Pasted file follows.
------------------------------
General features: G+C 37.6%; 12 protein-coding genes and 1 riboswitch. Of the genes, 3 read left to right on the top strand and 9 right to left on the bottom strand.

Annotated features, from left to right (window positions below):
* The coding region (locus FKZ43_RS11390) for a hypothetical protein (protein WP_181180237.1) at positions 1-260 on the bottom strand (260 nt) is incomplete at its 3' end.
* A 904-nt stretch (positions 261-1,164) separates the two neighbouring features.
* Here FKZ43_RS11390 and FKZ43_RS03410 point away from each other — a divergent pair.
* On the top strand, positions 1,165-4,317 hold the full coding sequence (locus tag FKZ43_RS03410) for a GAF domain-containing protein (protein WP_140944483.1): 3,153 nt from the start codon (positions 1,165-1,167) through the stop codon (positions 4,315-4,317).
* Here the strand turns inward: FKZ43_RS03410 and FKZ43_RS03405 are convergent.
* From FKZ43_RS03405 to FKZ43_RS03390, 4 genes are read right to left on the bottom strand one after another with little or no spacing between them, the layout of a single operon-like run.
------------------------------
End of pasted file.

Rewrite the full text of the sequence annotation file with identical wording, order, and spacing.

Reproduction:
General features: G+C 37.6%; 12 protein-coding genes and 1 riboswitch. Of the genes, 3 read left to right on the top strand and 9 right to left on the bottom strand.

Annotated features, from left to right (window positions below):
* The coding region (locus FKZ43_RS11390) for a hypothetical protein (protein WP_181180237.1) at positions 1-260 on the bottom strand (260 nt) is incomplete at its 3' end.
* A 904-nt stretch (positions 261-1,164) separates the two neighbouring features.
* Here FKZ43_RS11390 and FKZ43_RS03410 point away from each other — a divergent pair.
* On the top strand, positions 1,165-4,317 hold the full coding sequence (locus tag FKZ43_RS03410) for a GAF domain-containing protein (protein WP_140944483.1): 3,153 nt from the start codon (positions 1,165-1,167) through the stop codon (positions 4,315-4,317).
* Here the strand turns inward: FKZ43_RS03410 and FKZ43_RS03405 are convergent.
* From FKZ43_RS03405 to FKZ43_RS03390, 4 genes are read right to left on the bottom strand one after another with little or no spacing between them, the layout of a single operon-like run.